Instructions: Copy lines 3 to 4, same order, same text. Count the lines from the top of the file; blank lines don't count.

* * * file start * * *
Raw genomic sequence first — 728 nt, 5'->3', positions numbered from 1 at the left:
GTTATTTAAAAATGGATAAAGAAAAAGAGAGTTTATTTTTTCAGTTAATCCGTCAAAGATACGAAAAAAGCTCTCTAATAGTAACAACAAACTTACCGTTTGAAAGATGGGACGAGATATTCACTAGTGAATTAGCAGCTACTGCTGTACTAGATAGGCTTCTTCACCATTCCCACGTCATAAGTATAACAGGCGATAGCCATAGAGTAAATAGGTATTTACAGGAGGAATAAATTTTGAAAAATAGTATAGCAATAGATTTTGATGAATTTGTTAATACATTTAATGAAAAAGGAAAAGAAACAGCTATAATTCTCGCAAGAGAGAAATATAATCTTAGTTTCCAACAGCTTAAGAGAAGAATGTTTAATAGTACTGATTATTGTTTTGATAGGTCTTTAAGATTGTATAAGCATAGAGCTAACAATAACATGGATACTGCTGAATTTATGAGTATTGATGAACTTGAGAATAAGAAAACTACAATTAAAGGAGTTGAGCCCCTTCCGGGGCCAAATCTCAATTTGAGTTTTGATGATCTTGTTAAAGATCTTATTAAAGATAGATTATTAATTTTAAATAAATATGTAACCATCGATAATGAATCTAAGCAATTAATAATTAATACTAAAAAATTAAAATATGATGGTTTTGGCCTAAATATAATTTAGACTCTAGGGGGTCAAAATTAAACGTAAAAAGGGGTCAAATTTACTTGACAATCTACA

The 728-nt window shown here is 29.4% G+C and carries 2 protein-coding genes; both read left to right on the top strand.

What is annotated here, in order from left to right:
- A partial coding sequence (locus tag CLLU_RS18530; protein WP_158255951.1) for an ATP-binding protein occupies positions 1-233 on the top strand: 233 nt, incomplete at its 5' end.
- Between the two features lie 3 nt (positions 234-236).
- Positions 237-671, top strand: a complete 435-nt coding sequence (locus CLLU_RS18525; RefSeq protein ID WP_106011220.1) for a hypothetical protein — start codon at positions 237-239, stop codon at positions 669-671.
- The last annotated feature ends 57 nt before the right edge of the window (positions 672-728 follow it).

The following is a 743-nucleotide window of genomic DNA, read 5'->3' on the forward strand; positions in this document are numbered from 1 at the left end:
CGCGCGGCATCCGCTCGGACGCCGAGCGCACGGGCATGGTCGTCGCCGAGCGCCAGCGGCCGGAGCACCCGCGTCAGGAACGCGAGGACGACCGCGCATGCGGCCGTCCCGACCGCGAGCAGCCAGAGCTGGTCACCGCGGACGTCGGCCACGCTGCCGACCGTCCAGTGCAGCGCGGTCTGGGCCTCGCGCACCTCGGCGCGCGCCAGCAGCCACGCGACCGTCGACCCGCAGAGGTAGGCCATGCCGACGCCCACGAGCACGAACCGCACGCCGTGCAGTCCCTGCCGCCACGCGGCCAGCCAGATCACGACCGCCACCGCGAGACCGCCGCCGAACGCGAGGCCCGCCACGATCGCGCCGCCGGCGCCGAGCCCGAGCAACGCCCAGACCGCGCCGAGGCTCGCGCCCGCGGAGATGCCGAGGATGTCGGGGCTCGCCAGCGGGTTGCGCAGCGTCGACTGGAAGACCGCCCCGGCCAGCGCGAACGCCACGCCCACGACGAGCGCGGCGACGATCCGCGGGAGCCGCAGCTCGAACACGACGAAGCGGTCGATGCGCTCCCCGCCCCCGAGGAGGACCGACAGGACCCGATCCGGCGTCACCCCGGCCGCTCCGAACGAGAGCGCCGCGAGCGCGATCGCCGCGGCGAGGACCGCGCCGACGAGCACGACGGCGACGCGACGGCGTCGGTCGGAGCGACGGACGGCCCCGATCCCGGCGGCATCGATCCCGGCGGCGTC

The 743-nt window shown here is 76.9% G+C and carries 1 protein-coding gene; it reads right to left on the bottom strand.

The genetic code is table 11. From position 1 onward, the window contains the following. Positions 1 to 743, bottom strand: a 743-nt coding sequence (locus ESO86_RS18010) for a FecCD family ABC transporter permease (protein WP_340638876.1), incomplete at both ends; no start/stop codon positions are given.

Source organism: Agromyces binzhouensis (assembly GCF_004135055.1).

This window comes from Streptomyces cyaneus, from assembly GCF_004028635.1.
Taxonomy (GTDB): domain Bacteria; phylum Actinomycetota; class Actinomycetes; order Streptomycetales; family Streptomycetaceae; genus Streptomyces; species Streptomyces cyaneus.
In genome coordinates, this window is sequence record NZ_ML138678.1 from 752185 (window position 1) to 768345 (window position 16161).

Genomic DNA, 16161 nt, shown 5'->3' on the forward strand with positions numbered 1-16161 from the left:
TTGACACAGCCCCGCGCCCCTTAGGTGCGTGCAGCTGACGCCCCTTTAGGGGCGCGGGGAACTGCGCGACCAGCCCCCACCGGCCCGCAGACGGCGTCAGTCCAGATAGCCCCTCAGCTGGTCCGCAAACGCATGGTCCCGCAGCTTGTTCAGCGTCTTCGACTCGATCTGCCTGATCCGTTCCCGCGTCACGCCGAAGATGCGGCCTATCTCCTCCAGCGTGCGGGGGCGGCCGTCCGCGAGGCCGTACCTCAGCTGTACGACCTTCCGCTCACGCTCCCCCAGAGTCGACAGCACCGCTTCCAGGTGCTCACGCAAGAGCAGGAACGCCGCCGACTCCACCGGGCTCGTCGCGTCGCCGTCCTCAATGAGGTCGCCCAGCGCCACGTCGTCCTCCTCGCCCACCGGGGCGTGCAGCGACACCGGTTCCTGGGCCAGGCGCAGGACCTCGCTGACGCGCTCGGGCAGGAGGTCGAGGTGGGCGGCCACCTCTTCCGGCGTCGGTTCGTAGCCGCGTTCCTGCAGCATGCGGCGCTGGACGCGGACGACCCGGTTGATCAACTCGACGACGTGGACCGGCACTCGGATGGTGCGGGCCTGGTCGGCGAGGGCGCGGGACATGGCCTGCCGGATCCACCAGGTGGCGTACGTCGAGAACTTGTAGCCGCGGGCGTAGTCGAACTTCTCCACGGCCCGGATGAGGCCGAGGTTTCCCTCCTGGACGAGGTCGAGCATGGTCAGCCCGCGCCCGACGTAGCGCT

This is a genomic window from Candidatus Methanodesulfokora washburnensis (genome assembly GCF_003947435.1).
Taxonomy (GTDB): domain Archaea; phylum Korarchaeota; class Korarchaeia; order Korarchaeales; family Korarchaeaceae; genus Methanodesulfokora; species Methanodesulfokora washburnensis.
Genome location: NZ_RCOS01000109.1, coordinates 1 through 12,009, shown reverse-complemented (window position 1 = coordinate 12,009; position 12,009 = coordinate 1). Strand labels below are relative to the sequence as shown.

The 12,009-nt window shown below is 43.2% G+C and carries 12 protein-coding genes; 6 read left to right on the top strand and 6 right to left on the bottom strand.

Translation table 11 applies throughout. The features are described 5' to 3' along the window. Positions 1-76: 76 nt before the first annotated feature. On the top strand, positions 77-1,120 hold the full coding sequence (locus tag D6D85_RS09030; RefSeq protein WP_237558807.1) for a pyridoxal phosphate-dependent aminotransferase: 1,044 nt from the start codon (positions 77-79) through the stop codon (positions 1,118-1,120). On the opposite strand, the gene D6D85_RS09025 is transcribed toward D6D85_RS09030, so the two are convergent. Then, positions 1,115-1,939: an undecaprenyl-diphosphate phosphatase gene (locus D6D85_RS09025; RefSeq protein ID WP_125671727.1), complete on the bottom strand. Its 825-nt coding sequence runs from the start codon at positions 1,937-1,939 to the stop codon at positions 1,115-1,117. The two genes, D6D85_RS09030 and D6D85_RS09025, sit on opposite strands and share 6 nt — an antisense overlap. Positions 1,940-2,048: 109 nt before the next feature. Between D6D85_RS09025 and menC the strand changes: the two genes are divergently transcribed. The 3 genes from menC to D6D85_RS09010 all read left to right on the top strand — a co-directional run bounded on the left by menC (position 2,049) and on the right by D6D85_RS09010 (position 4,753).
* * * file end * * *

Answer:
The 728-nt window shown here is 29.4% G+C and carries 2 protein-coding genes; both read left to right on the top strand.

What is annotated here, in order from left to right: